It is interesting that rigorous science is validating what many people have known for millennia – that prayer is good for you. This topic is the focus of this month’s Templeton Foundation Newsletter. TPF admits that: “With present scientific methods, at least, research into the effects of distant intercessory prayer is probably a scientific (and theological!) dead end.” But they are upbeat about, and funding, research demonstrating the prayer has positive effects on the health and well-being of the person who prays. As they conclude in the introduction, “Perhaps the billions of people who pray every day are on the right track toward an expanded knowledge of God — and growing in grace along the way.” This is wonderful, but should come as no surprise. As we discussed in a previous post, spirituality is innate, and spiritual practice is good for you!
Yes, our world seems to be mired in anxiety and fear; and civic discourse has degenerated to accusations, outright lies, and rhetoric. We hear calls to “drain the swamp,” but it never seems to happen. Perhaps we are looking at the situation from too narrow a perspective. It is not just our politicians who are lost in the marsh; it is our spiritual life, too. That’s the message of “What Swamps Teach us About Spiritual Life,” which appeared this week in Swedenborg Foundation’s Spirituality in Practice blog.
The essay explores the correspondence of swamps in nature with the problem of psychological stagnation and economic and political entrenchment.
The common thread connecting our negative image of wetlands, psychological stagnation, and societal entrenchment is this: when purity and freshness, in the image of clean water, does not flow in our wetlands, our personal lives and our civic lives, these systems cease to thrive and start to decompose and decay. As Ezekiel said millennia ago:
But its swamps and marshes will not become fresh; they are to be left for salt. (Ezekiel 47:11)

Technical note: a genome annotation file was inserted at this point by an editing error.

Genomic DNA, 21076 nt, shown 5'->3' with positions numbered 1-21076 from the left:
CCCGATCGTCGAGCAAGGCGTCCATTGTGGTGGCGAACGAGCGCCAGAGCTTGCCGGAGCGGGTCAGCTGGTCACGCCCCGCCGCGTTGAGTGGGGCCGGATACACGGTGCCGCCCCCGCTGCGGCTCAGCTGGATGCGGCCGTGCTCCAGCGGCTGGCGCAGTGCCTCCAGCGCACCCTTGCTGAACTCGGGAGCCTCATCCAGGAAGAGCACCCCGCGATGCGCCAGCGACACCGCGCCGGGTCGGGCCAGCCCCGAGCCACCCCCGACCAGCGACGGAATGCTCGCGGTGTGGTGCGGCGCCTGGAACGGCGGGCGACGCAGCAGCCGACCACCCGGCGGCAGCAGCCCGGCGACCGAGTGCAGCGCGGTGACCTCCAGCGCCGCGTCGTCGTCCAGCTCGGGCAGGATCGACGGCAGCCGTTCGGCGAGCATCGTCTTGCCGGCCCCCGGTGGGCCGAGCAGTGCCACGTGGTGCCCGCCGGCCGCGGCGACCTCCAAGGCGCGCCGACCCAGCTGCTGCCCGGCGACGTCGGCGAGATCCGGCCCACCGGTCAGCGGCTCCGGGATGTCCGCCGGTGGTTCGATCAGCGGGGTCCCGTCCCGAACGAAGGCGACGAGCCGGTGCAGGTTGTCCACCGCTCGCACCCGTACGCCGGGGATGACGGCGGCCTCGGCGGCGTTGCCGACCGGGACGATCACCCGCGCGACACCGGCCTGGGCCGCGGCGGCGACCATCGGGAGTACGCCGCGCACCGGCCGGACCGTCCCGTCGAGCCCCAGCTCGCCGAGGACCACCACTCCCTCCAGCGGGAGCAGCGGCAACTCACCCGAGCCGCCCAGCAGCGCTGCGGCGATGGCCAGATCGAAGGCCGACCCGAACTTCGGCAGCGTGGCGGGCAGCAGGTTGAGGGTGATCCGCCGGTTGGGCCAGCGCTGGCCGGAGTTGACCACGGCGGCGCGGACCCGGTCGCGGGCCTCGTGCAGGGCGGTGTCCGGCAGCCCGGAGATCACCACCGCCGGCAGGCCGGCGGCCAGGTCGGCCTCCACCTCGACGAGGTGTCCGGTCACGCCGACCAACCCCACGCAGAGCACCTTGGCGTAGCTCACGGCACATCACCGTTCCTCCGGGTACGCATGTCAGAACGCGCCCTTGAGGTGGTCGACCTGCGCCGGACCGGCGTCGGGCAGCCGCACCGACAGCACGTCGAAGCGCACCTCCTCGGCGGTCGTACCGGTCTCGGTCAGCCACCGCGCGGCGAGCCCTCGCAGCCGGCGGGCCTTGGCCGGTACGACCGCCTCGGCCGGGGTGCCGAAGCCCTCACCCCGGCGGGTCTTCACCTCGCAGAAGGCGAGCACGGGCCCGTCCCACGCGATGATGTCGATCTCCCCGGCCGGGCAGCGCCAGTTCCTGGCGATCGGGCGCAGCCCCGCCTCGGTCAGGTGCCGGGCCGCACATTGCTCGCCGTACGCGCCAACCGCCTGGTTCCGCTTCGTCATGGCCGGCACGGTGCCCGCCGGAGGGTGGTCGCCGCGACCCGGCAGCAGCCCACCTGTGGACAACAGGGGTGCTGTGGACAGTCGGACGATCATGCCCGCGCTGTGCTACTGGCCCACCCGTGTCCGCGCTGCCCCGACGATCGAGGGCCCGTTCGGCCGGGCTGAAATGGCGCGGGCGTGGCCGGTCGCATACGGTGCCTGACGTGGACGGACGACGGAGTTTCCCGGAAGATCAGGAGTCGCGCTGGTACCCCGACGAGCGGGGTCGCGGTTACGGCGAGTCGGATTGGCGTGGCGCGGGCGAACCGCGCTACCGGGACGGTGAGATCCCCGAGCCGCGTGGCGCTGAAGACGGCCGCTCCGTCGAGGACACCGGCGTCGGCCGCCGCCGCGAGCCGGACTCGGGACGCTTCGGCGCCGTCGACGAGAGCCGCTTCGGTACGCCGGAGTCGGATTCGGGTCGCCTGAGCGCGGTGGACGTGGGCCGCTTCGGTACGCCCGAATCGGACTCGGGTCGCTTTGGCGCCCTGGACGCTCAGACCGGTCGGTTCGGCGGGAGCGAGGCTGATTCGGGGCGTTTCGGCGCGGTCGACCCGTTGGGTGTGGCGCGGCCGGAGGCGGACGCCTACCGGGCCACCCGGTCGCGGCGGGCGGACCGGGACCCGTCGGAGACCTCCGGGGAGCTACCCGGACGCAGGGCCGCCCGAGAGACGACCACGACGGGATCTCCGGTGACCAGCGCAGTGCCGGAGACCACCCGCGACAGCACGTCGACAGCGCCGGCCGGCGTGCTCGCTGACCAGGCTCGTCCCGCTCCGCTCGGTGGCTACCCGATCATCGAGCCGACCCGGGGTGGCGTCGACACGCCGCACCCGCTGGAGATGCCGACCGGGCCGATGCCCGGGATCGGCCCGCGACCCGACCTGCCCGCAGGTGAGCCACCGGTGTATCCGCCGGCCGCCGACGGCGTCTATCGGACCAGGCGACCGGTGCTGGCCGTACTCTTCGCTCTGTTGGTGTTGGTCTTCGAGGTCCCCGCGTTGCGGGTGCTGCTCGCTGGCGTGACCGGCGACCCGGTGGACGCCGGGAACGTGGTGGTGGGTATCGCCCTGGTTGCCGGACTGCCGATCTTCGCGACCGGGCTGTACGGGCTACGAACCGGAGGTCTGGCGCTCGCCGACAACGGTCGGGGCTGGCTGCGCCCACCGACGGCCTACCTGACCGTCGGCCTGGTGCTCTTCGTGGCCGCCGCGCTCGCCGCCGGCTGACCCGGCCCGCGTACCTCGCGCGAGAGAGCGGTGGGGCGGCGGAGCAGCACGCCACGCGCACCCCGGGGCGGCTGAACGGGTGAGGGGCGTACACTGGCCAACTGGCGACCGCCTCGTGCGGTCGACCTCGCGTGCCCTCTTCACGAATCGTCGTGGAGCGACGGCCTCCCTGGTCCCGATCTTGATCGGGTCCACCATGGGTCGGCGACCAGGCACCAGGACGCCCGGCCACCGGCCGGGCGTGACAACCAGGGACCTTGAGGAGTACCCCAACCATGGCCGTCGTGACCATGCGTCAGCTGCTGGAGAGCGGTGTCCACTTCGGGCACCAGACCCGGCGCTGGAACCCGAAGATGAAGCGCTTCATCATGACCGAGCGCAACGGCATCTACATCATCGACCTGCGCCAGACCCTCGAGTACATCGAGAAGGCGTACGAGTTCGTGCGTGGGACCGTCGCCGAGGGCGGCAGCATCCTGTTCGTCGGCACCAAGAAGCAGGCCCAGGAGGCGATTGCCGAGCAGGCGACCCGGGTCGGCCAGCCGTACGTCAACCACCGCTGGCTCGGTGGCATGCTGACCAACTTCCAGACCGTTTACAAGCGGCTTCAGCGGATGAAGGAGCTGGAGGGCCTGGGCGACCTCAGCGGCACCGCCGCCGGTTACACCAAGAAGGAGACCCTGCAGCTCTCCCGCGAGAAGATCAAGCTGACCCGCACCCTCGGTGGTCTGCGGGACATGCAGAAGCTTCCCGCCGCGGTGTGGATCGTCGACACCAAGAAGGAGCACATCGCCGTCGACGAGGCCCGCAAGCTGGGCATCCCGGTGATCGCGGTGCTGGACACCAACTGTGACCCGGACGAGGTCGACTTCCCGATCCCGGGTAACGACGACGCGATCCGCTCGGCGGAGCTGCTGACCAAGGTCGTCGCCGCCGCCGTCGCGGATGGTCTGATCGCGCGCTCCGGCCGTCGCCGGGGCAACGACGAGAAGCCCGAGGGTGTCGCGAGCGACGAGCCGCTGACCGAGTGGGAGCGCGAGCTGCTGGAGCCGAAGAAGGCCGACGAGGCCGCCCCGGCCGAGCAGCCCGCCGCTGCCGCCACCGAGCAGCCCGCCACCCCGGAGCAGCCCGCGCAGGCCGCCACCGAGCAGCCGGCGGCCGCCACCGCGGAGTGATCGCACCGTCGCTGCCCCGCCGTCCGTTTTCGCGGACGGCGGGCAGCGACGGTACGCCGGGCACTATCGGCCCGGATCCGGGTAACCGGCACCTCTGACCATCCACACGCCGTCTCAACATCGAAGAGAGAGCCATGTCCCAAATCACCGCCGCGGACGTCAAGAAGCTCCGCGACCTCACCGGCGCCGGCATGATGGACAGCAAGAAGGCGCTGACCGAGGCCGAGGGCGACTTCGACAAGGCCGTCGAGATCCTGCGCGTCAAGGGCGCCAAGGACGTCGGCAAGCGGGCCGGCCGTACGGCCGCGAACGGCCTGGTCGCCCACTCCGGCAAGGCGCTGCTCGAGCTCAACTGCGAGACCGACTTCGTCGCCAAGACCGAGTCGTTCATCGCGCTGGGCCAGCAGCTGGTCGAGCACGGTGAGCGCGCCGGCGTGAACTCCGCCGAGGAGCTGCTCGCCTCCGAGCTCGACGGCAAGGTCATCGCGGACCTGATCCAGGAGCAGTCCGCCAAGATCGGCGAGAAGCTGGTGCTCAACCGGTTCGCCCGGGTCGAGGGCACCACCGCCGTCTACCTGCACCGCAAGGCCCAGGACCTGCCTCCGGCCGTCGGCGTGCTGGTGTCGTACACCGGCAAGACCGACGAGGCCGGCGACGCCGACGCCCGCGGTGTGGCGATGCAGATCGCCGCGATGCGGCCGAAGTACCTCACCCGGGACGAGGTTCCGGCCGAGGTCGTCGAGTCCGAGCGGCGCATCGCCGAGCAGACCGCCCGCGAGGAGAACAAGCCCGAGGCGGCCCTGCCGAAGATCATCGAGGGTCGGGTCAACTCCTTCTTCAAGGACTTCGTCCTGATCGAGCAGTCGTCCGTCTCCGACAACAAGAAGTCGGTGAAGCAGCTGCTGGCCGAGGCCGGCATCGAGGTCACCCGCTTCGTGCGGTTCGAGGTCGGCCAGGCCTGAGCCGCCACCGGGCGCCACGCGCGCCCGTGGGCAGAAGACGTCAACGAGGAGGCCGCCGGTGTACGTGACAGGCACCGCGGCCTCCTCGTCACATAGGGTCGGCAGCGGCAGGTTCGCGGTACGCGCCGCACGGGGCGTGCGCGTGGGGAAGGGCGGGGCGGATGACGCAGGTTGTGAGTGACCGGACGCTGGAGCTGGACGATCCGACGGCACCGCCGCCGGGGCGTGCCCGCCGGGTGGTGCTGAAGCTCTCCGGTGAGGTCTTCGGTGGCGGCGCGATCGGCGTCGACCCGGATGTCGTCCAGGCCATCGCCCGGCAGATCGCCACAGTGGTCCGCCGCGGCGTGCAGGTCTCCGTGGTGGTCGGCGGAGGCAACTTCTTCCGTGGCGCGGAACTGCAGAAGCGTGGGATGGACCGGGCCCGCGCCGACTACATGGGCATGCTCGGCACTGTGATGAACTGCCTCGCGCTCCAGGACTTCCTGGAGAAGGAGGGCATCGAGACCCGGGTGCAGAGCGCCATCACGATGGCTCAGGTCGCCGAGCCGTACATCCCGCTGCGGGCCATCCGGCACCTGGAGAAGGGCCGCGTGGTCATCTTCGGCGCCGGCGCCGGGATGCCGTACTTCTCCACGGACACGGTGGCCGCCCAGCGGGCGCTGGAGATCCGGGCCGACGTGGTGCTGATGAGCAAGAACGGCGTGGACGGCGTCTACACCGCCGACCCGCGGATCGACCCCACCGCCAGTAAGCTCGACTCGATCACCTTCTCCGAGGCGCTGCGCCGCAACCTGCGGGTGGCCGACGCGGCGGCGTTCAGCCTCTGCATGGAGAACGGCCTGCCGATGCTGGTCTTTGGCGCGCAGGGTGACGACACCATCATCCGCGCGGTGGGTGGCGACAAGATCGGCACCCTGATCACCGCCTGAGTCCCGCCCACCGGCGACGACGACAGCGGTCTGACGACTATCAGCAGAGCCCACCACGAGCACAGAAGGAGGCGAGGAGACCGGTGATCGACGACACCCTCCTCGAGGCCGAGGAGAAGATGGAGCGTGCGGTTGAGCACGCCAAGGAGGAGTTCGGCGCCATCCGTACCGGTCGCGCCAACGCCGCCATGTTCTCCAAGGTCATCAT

The same is true of our spiritual lives. If we close ourselves off to spiritual ideas, and the possibility of having spiritual experiences, then our spiritual life will be deprived of sustenance and will decay.” Without the water of spiritual renewal, meaning and purpose will no longer be present in our lives.
“It all ends where it begins: with the water of truth that is the source of life.” (essay conclusion)
This essay is a companion to an earlier essay, also republished by the Swedenborg Foundation, What Can We Learn From Fire: Ecology, Economics and Spiritual Growth.
The Swedenborg Foundation has published “Transformational Fire in Nature, Society, and Spiritual Life” by George Gantz, on its Spirituality in Practice Blog. The article is an update of the essay first posted here: What Can We Learn From Fire: Ecology, Economics and Spiritual Growth. It begins with an analysis of our evolving understanding of the benefits of occasional fires in the forest ecosystem. We have learned that human efforts to control and suppress all forest fires have had disastrous consequences, and more enlightened forest management practices are yielding significant benefits. Similarly, in our economic system, efforts to control or curtail the creative destruction by which competitive markets evolve and thrive can undermine prosperity. How does this relate to our spiritual life? Sometimes we get stuck in unhelpful though patterns or behaviors, specifically including those that are self-inflicted — fire represents the transformational power of love in helping us get unsuck. “Fire in nature, in society, and in our spiritual lives presents an example of the principle of correspondence: in each instance, it represents the power of a higher beneficial purpose that can lead us through the pains of transition and reconstruction on the way to a more empowered life.”